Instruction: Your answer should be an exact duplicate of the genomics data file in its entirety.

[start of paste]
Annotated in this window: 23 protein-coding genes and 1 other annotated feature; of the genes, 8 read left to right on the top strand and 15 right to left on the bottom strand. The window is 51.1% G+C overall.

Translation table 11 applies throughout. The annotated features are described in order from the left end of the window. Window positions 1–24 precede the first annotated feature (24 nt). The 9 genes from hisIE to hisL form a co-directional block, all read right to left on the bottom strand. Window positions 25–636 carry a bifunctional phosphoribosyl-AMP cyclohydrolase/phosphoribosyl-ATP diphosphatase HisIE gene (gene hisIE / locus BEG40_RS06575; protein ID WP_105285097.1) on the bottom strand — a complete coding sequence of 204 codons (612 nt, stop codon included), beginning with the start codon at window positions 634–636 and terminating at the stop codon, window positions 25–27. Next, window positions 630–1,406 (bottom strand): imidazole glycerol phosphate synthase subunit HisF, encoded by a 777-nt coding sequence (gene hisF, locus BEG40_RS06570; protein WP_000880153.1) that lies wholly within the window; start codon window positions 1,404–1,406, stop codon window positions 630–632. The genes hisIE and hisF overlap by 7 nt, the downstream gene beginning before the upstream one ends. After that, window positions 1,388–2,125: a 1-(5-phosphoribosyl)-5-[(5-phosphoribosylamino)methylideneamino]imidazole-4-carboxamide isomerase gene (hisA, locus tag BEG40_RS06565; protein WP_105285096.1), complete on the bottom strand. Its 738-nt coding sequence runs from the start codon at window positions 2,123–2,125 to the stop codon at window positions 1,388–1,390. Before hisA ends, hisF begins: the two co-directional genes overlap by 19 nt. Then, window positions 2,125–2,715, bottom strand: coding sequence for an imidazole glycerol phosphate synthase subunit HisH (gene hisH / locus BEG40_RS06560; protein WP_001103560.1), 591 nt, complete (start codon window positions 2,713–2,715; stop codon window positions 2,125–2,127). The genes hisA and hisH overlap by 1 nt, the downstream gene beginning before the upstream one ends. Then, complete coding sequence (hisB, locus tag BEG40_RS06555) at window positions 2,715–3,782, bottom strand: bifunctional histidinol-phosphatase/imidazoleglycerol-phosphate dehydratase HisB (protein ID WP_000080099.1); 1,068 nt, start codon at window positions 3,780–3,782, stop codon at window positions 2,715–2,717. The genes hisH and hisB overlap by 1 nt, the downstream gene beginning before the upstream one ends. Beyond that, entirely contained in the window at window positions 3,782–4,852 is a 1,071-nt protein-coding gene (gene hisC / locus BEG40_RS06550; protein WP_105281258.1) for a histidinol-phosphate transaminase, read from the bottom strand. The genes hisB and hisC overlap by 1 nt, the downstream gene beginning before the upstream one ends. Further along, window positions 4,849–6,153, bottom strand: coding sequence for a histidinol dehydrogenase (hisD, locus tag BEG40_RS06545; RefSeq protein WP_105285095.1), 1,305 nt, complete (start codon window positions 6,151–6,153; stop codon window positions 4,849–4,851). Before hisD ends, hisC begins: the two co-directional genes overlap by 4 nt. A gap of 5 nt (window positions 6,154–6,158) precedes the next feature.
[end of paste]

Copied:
Annotated in this window: 23 protein-coding genes and 1 other annotated feature; of the genes, 8 read left to right on the top strand and 15 right to left on the bottom strand. The window is 51.1% G+C overall.

Translation table 11 applies throughout. The annotated features are described in order from the left end of the window. Window positions 1–24 precede the first annotated feature (24 nt). The 9 genes from hisIE to hisL form a co-directional block, all read right to left on the bottom strand. Window positions 25–636 carry a bifunctional phosphoribosyl-AMP cyclohydrolase/phosphoribosyl-ATP diphosphatase HisIE gene (gene hisIE / locus BEG40_RS06575; protein ID WP_105285097.1) on the bottom strand — a complete coding sequence of 204 codons (612 nt, stop codon included), beginning with the start codon at window positions 634–636 and terminating at the stop codon, window positions 25–27. Next, window positions 630–1,406 (bottom strand): imidazole glycerol phosphate synthase subunit HisF, encoded by a 777-nt coding sequence (gene hisF, locus BEG40_RS06570; protein WP_000880153.1) that lies wholly within the window; start codon window positions 1,404–1,406, stop codon window positions 630–632. The genes hisIE and hisF overlap by 7 nt, the downstream gene beginning before the upstream one ends. After that, window positions 1,388–2,125: a 1-(5-phosphoribosyl)-5-[(5-phosphoribosylamino)methylideneamino]imidazole-4-carboxamide isomerase gene (hisA, locus tag BEG40_RS06565; protein WP_105285096.1), complete on the bottom strand. Its 738-nt coding sequence runs from the start codon at window positions 2,123–2,125 to the stop codon at window positions 1,388–1,390. Before hisA ends, hisF begins: the two co-directional genes overlap by 19 nt. Then, window positions 2,125–2,715, bottom strand: coding sequence for an imidazole glycerol phosphate synthase subunit HisH (gene hisH / locus BEG40_RS06560; protein WP_001103560.1), 591 nt, complete (start codon window positions 2,713–2,715; stop codon window positions 2,125–2,127). The genes hisA and hisH overlap by 1 nt, the downstream gene beginning before the upstream one ends. Then, complete coding sequence (hisB, locus tag BEG40_RS06555) at window positions 2,715–3,782, bottom strand: bifunctional histidinol-phosphatase/imidazoleglycerol-phosphate dehydratase HisB (protein ID WP_000080099.1); 1,068 nt, start codon at window positions 3,780–3,782, stop codon at window positions 2,715–2,717. The genes hisH and hisB overlap by 1 nt, the downstream gene beginning before the upstream one ends. Beyond that, entirely contained in the window at window positions 3,782–4,852 is a 1,071-nt protein-coding gene (gene hisC / locus BEG40_RS06550; protein WP_105281258.1) for a histidinol-phosphate transaminase, read from the bottom strand. The genes hisB and hisC overlap by 1 nt, the downstream gene beginning before the upstream one ends. Further along, window positions 4,849–6,153, bottom strand: coding sequence for a histidinol dehydrogenase (hisD, locus tag BEG40_RS06545; RefSeq protein WP_105285095.1), 1,305 nt, complete (start codon window positions 6,151–6,153; stop codon window positions 4,849–4,851). Before hisD ends, hisC begins: the two co-directional genes overlap by 4 nt. A gap of 5 nt (window positions 6,154–6,158) precedes the next feature.